If sport was simple to analyse and predict, then this Sunday’s crunch All-Ireland semi-final between Connacht Champions Mayo and Ulster powerhouses Tyrone would be a non-event. Mayo enter this game having scored thirteen goals in four Championship outings, winning each game by a margin of more than ten points; not to mention off the back of demolishing reigning All-Ireland champions Donegal by a staggering scoreline of 4-17 to 1-10 in this year’s quarter final tie. Tyrone, on the other hand, have taken a rather difficult route into this year’s penultimate Championship clash while inevitably courting controversy for their roughhouse tactics. Having disappointingly gone out in the Ulster semi-final, Tyrone recorded narrow away victories over Roscommon and Kildare in the qualifiers to set up an interesting tie with Meath at Headquarters which they won by the narrowest of margins after Meath missed two late goa chances. Despite the unconvincing nature of their victories, Tyrone found themselves in an All Ireland Quarter Final with Ulster Champions Monaghan. With the help of some clinical finishing and most notably cynical fouls, particularly Sean Cavanagh’s rugby-like tackle on Conor McManus when the Monaghan man was clean through on goal, Tyrone emerged victorious by 0-14 to 0-12.
With such a contrast between how each team reached this semi-final, Mayo rightly find themselves strong favourites to reach their second All-Ireland Final in succession. Dominant midfield performances from All Star to-be Aidan O’Shea as well as brother Seamus have seen Mayo gain a stranglehold over opposing back lines with waves of overlapping runs from half-backs not allowing the opposition to grab a foothold in the game. However, Mayo will find themselves coming up against a side who for the whole of their own Championship campaign have based their gameplan around not allowing the opposition to get into any sort of rhythm, be that by repeated fouling or otherwise. When one looks beyond the criticism of Tyrone’s style of play, an interesting factor begins to come into the reckoning. For the first time in this Championship, the O’Shea brothers of Mayo will find themselves up against a man who will look to dominate and dictate the game on his own. In the form of Sean Cavanagh (below), Tyrone have perhaps the finest midfield player of the last decade, and more importantly, a man whose performances are still as good as ever. The four-time All Star winner will present the O’Shea’s with their toughest challenge yet, arguably their only challenge.
There is no doubting the Tyrone man’s ability to dominate the middle with surging runs and scores from long range and should Cavanagh produce close to best, his supporting cast are more than capable of hurting a so far untested Mayo back line. Martin Penrose and the veteran Stephen O’Neill are clinical finishers when given the chance and the tireless endeavor of the Donnelly brothers provide support and quality to a forward line that also includes the industrious Joe McMahon. Such is the forward line’s quality, Mayo’s rampaging half-backs may have to think twice before their excursions forward and this could disrupt the Connacht Champions’ momentum going forward. A collective will to win and an ability to play the game at their own dictated pace has been the deciding factor for Mickey Harte’s Tyrone so far this year and a repeat of this intensity on Sunday is a must if the Red Hand County are to return to Croke Park in September. With a sort of siege mentality created amongst the camp over recent allegations of “cheating” their way to a semi-final, Tyrone will be eager to set the record straight.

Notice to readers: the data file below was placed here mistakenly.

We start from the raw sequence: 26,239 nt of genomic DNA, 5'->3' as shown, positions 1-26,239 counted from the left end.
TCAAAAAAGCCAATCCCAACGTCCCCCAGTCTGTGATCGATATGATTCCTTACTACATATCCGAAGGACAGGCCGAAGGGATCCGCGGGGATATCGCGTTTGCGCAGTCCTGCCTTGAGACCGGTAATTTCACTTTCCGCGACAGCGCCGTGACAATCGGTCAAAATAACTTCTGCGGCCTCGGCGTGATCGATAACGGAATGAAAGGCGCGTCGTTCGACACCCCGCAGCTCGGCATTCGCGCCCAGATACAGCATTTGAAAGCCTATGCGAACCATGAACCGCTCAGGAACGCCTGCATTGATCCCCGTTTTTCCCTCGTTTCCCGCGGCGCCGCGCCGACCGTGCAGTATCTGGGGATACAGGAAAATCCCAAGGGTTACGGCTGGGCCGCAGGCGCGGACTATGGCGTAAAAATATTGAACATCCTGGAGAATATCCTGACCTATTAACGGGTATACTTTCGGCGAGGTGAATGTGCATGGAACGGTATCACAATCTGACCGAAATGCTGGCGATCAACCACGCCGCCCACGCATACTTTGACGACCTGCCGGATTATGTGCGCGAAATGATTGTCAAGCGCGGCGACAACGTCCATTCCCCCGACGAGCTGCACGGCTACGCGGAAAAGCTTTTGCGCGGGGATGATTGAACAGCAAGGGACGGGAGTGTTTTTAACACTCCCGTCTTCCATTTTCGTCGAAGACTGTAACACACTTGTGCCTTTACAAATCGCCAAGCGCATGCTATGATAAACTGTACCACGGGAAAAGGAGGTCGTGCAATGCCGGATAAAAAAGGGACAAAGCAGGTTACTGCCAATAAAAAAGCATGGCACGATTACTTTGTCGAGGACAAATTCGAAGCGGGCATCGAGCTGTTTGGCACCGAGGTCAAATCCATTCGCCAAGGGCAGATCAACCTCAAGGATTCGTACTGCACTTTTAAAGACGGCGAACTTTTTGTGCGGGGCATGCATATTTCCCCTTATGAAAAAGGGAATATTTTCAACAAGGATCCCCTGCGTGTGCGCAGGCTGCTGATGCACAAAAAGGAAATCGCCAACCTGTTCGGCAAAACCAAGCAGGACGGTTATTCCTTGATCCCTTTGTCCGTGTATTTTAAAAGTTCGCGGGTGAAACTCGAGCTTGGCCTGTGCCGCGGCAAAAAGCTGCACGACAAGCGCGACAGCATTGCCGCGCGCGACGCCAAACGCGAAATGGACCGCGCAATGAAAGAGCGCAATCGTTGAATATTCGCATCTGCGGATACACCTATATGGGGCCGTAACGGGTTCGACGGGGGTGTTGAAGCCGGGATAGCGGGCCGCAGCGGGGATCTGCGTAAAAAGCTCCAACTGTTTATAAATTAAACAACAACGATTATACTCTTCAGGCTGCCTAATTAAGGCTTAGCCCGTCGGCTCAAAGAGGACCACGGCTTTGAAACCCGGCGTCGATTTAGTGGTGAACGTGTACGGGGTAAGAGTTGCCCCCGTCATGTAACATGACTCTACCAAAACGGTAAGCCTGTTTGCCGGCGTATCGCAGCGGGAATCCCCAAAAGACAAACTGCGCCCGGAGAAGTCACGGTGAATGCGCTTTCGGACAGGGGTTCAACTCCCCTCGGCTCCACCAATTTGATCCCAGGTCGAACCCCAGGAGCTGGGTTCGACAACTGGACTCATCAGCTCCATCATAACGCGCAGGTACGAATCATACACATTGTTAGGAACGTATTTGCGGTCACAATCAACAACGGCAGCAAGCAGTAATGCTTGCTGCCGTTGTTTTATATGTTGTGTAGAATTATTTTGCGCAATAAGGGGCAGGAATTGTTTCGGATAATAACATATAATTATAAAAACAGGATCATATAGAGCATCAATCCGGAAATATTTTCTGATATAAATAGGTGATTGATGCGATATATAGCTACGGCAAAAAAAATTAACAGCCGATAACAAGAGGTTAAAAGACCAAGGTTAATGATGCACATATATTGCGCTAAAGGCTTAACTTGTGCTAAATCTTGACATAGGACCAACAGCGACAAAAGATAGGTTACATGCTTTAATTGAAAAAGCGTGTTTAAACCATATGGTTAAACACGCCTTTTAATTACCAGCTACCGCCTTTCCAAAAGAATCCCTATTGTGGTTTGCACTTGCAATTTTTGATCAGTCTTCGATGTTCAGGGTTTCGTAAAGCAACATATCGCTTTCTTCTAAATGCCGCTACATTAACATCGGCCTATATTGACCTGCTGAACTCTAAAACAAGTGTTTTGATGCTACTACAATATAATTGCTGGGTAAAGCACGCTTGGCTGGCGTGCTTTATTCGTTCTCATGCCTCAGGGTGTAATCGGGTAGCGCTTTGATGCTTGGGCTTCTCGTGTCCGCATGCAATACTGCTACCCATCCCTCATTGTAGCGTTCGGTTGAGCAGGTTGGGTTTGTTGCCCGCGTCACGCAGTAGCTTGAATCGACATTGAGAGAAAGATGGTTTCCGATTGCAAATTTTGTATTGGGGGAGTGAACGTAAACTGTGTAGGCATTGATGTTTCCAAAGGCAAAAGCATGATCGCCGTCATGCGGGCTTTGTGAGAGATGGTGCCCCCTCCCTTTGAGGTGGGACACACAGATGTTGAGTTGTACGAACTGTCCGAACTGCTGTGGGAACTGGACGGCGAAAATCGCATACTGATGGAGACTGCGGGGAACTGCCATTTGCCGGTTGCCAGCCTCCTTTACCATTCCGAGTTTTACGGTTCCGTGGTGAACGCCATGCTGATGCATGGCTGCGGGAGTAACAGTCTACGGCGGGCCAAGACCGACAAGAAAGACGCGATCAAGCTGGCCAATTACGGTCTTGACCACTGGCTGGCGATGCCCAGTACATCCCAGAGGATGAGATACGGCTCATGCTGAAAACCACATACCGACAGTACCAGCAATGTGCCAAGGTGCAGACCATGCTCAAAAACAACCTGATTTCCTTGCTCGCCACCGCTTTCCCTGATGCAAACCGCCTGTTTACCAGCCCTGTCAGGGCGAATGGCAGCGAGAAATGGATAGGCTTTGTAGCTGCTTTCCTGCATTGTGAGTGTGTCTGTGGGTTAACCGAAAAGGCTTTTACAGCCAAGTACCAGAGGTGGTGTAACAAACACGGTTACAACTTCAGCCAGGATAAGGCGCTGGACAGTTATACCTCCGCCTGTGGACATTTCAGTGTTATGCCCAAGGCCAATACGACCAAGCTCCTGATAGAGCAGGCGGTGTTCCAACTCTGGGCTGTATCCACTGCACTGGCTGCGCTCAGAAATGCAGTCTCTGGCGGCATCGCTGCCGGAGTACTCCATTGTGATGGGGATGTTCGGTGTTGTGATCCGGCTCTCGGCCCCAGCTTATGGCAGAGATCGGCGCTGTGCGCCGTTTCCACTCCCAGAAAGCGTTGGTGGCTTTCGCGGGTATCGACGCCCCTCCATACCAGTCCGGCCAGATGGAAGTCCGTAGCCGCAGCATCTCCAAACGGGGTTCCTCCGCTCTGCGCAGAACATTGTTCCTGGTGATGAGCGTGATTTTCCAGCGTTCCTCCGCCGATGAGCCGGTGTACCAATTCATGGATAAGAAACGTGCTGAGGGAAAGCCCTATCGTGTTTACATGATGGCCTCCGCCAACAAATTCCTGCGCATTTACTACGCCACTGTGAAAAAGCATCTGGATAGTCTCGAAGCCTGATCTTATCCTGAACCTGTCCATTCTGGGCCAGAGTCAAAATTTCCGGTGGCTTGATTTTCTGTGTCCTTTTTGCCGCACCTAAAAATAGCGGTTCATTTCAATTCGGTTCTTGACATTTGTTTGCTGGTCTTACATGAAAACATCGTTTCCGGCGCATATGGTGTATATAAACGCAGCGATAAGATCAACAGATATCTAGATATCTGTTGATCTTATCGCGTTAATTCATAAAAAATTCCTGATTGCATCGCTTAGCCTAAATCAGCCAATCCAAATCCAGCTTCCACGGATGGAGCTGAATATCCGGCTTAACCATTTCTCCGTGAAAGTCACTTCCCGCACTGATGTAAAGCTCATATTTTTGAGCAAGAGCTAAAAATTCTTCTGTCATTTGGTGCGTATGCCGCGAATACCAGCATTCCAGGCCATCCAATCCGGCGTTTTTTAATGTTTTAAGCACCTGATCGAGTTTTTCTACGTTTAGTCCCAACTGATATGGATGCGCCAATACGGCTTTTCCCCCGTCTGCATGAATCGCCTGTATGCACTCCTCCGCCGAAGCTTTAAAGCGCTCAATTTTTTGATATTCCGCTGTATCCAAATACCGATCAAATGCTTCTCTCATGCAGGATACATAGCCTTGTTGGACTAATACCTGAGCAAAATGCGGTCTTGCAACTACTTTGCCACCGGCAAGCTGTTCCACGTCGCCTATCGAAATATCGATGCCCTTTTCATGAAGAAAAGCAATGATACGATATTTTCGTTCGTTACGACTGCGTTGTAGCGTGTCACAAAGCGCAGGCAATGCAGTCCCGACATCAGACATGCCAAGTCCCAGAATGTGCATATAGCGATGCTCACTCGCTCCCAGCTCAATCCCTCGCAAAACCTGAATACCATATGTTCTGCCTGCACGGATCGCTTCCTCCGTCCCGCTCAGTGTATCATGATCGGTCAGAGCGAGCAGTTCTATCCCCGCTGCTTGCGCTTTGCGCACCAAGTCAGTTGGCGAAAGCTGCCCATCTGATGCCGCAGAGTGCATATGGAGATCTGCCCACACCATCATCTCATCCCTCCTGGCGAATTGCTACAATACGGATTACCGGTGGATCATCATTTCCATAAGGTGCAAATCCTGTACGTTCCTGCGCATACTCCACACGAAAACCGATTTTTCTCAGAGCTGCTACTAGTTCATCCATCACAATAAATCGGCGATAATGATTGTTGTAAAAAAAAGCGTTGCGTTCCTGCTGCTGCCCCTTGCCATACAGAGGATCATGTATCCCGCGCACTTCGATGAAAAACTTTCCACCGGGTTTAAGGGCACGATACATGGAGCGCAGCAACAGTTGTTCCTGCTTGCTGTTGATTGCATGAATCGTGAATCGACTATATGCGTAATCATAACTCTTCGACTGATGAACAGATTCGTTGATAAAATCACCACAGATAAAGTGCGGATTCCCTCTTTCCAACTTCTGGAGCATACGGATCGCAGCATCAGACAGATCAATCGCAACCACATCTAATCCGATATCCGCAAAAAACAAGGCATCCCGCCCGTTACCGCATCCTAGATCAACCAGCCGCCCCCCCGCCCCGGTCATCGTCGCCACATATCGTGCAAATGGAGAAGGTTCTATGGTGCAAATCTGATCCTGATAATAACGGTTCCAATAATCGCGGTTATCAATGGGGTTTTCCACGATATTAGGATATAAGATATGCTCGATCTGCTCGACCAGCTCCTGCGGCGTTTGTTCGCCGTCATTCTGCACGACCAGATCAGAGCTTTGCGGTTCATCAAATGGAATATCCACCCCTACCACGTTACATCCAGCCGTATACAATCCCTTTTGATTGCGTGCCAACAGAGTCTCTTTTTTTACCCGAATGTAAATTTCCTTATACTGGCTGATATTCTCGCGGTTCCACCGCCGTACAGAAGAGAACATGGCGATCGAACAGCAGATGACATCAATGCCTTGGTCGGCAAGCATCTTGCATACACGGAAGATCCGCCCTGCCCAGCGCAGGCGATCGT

Standing in their way though, is a Mayo team full of confidence and desire to end a 52 year wait since their last All Ireland title, a wait that has seen them lose six All Ireland Finals, most recently last year against Donegal whilst gaining a reputation for buckling under pressure on the grandest stage. However, this is a different Mayo team. While admittedly their Connacht opposition was nothing more than sub-standard, this very point was made prior to their quarter-final battle with Donegal in what was supposed to be Mayo’s first “real test”. Mayo won the match by sixteen points. This without ever moving out of second gear. The sheer dominance of Aidan O’Shea (above) in midfield has been one of the sights of the summer and his tireless work-rate and ability to go past players is the fulcrum for manager James Horan’s philosophy of wave after wave of relentless pressure. What is also different this time around for Mayo is, at long last, the presence of quality, free scoring forwards. Cillian O’Connor has scored 6-13 in his three Championship outings so far, a truly outstanding return, and the return to fitness of the excellent Andy Moran after his knee ligament injury has given the county major belief that the long wait for a title is over.
Sunday’s encounter will come down to whoever asserts themselves in the middle of the field. Whatever the outcome of that particular duel, it is almost guaranteed that Tyrone’s sheer hunger will make this Mayo’s most testing contest to date. For once, the Connacht Champions might have to learn to win ugly and learn quickly or else Sean Cavanagh and co will make their agonising wait for an All Ireland title go on.
Prediction: Mayo by 2 points
By: James Mullarkey (@jamesmullarkeyy)